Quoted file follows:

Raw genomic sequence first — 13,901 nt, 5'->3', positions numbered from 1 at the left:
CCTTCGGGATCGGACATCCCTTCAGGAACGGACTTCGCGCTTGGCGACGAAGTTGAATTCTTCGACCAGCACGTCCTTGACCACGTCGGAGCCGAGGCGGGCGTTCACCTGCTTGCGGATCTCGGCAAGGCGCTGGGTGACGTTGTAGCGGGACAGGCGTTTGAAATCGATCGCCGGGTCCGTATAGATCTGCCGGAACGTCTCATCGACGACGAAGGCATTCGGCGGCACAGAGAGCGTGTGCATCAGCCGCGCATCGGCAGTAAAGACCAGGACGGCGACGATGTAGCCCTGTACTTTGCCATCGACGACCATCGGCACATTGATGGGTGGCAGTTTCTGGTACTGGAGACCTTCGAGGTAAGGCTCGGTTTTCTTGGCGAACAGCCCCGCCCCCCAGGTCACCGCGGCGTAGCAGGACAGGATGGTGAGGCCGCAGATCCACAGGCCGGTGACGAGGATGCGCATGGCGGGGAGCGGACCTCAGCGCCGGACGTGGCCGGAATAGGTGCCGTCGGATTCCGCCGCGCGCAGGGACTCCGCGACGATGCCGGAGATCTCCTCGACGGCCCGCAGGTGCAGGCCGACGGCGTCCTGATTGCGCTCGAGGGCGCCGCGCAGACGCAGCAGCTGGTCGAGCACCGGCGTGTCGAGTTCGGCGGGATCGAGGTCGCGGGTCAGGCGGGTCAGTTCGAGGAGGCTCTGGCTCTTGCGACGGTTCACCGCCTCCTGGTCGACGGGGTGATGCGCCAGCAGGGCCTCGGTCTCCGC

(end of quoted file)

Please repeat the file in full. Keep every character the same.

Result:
Raw genomic sequence first — 13,901 nt, 5'->3', positions numbered from 1 at the left:
CCTTCGGGATCGGACATCCCTTCAGGAACGGACTTCGCGCTTGGCGACGAAGTTGAATTCTTCGACCAGCACGTCCTTGACCACGTCGGAGCCGAGGCGGGCGTTCACCTGCTTGCGGATCTCGGCAAGGCGCTGGGTGACGTTGTAGCGGGACAGGCGTTTGAAATCGATCGCCGGGTCCGTATAGATCTGCCGGAACGTCTCATCGACGACGAAGGCATTCGGCGGCACAGAGAGCGTGTGCATCAGCCGCGCATCGGCAGTAAAGACCAGGACGGCGACGATGTAGCCCTGTACTTTGCCATCGACGACCATCGGCACATTGATGGGTGGCAGTTTCTGGTACTGGAGACCTTCGAGGTAAGGCTCGGTTTTCTTGGCGAACAGCCCCGCCCCCCAGGTCACCGCGGCGTAGCAGGACAGGATGGTGAGGCCGCAGATCCACAGGCCGGTGACGAGGATGCGCATGGCGGGGAGCGGACCTCAGCGCCGGACGTGGCCGGAATAGGTGCCGTCGGATTCCGCCGCGCGCAGGGACTCCGCGACGATGCCGGAGATCTCCTCGACGGCCCGCAGGTGCAGGCCGACGGCGTCCTGATTGCGCTCGAGGGCGCCGCGCAGACGCAGCAGCTGGTCGAGCACCGGCGTGTCGAGTTCGGCGGGATCGAGGTCGCGGGTCAGGCGGGTCAGTTCGAGGAGGCTCTGGCTCTTGCGACGGTTCACCGCCTCCTGGTCGACGGGGTGATGCGCCAGCAGGGCCTCGGTCTCCGC